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2005 - The Midwest Political Science Association Words: 33 words || 
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1. Thelen, Sarah. "Why Should We Care? Why Should We Fight?: Justification of American Military Intervention in 1898 and 1991" Paper presented at the annual meeting of the The Midwest Political Science Association, Palmer House Hilton, Chicago, Illinois, Apr 07, 2005 <Not Available>. 2020-01-24 <http://citation.allacademic.com/meta/p85044_index.html>
Publication Type: Conference Paper/Unpublished Manuscript
Review Method: Peer Reviewed
Abstract: Examining the debates building up to the War of 1898 and the 1991 Persian Gulf War, this paper analyzes the patterns of rhetorical analogy used in Senate debates over "authorizations to use force."

2007 - The American Studies Association Words: 460 words || 
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2. Ruiz, Jason. "Americans in the Treasure House: U.S. Travelers in Mexico and Narratives of Economic Conquest, 1898-1911" Paper presented at the annual meeting of the The American Studies Association, Philadelphia Marriott Downtown, Philadelphia, PA, Oct 11, 2007 <Not Available>. 2020-01-24 <http://citation.allacademic.com/meta/p186202_index.html>
Publication Type: Conference Paper/Unpublished Manuscript
Abstract: The brief period between the Spanish-American War and the Mexican Revolution spurred an explosion of discourse regarding Mexico in U.S. popular culture. As Americans grappled with understanding their newfound “possessions” acquired as a result of the war, some asked how Mexico might fit into (or would resist) a growing U.S. Empire. These discourses, located in a variety of popular texts, often focused on Mexico’s splendorous natural resources and cheap labor as the means to convince U.S. audiences that Mexico could serve as an object of economic – if not territorial – expansion. As geologist N.H. Darton argued in the pages of The National Geographic Magazine in 1907 (rearticulating much older imperialist discourses regarding Mexico), Mexico was viewed as the “treasure house of the world,” ripe for exploitation by an “energetic American race.”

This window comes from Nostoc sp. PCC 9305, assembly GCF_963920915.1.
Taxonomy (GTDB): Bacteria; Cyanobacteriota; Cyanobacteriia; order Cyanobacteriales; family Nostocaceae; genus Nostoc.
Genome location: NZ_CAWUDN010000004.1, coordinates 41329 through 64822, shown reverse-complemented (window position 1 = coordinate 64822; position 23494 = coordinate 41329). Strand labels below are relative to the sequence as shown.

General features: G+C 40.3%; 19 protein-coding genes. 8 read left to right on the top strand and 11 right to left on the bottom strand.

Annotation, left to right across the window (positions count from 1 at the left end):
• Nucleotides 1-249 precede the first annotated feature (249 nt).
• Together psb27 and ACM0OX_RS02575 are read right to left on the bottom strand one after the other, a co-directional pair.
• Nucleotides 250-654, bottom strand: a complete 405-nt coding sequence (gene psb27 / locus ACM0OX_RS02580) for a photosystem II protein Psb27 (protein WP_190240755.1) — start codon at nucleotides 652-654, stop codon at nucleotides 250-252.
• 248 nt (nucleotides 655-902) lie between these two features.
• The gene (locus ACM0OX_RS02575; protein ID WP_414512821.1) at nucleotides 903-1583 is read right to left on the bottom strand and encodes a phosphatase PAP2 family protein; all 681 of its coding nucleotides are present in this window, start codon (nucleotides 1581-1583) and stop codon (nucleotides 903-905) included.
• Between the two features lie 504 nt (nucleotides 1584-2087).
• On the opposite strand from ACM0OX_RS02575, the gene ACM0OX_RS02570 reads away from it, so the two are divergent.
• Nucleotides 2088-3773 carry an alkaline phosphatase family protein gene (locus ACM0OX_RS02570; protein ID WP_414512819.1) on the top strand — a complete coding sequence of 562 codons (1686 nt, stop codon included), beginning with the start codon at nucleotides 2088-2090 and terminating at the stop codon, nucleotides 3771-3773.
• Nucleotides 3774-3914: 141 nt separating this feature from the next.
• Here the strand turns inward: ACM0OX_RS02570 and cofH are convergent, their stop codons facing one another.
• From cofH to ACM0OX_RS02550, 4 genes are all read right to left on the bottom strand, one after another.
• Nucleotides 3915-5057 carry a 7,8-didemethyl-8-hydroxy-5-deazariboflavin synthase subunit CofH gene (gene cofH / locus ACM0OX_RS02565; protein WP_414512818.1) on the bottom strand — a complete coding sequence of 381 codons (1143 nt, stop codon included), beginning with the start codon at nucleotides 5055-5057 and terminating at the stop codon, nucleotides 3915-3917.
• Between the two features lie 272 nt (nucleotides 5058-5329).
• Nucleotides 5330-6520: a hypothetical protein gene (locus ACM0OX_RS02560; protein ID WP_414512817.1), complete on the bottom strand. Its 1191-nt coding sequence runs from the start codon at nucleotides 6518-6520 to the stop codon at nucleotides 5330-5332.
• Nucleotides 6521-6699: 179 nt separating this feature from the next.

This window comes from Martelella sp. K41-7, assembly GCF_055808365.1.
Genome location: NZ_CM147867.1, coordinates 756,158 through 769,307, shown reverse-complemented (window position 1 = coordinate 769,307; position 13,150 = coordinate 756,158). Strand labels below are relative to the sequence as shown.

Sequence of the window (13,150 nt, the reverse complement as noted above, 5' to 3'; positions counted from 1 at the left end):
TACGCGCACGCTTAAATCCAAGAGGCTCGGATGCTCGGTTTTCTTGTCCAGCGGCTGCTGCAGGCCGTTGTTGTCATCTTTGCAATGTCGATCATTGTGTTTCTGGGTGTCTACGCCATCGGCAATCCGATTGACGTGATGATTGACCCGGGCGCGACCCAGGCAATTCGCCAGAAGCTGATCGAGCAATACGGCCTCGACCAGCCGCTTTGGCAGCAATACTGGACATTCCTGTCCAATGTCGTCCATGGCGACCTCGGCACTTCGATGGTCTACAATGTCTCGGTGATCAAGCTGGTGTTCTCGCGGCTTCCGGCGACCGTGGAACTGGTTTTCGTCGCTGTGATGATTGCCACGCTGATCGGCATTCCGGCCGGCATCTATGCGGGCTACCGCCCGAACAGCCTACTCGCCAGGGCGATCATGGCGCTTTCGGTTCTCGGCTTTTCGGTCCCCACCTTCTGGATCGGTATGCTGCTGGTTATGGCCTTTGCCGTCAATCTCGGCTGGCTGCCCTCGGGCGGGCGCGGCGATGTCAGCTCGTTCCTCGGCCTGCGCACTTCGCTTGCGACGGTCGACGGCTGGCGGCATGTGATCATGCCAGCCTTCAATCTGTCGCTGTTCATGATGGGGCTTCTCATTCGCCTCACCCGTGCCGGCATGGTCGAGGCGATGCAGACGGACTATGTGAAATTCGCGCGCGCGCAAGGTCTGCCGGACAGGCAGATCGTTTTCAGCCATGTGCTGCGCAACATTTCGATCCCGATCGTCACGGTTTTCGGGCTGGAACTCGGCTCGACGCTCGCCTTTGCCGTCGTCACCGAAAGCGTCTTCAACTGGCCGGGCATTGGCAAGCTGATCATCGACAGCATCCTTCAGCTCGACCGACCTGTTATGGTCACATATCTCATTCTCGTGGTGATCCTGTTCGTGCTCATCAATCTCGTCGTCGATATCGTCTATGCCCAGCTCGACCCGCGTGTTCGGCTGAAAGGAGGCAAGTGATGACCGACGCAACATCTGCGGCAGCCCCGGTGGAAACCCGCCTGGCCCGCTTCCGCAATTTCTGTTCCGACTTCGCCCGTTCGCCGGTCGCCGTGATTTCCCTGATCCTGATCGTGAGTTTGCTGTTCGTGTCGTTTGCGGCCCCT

This talk, based on a chapter of my dissertation, will introduce the audience to representations of Mexico in popular magazines and travelogues that focused on Mexico’s many resources and economic opportunities. To do so, it will focus on three main representational trends that were used to convince U.S. audiences of economic possibilities in Mexico and the ease of doing business there, themes that some writers explicitly connected to their calls for the “Americanization” of the Mexican industries and lands: natural resources, U.S. expatriate communities, and civil order. It will use Chicano literary critic Gilbert G. González’s theory of “economic conquest” to unpack how and why some Americans saw Mexico as an object for massive foreign investment – and, eventually, possible annexation. González contends that this investment, largely aided by the regime of Mexican dictator Porfirio Díaz, led to imperialist relations between the United States and Mexico that were characterized by economic rather than military domination. This paper extends this argument by asking how writers, photographers, and audiences of the period performed the cultural work of economic empire.

By exploring the ways in which Mexican cultural and racial difference has constructed the two nations as simultaneously very close and quite alien to one another, this talk will clearly engage with the theme América Aquí. It asks how national boundaries are discursively constructed around ideas of race, economics, and culture, and challenges the audience to see links between the historical and contemporary constructions of Mexican difference in the U.S. popular imagination. To be sure, contemporary perceptions of Mexico are at least partly rooted in the early twentieth century and ideas about Mexican difference that surfaced in 1898 and after continue to shape U.S. popular opinion on such issues as migration, free trade, and the linguistic and cultural transformation of the United States. Therefore, this project interrogates the cultural and political dividing lines that make up América Aquí.

2009 - The Law and Society Association Pages: 85 pages || Words: 45225 words || 
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3. Hernandez-Lopez, Ernesto. "Guantánamo's Racialized Space: Created by "Anglo Superiority" (1898) and Sustained with Detention (2002 - ?)" Paper presented at the annual meeting of the The Law and Society Association, Grand Hyatt, Denver, Colorado, May 25, 2009 Online <APPLICATION/PDF>. 2020-01-24 <http://citation.allacademic.com/meta/p304360_index.html>
Publication Type: Conference Paper/Unpublished Manuscript
Review Method: Peer Reviewed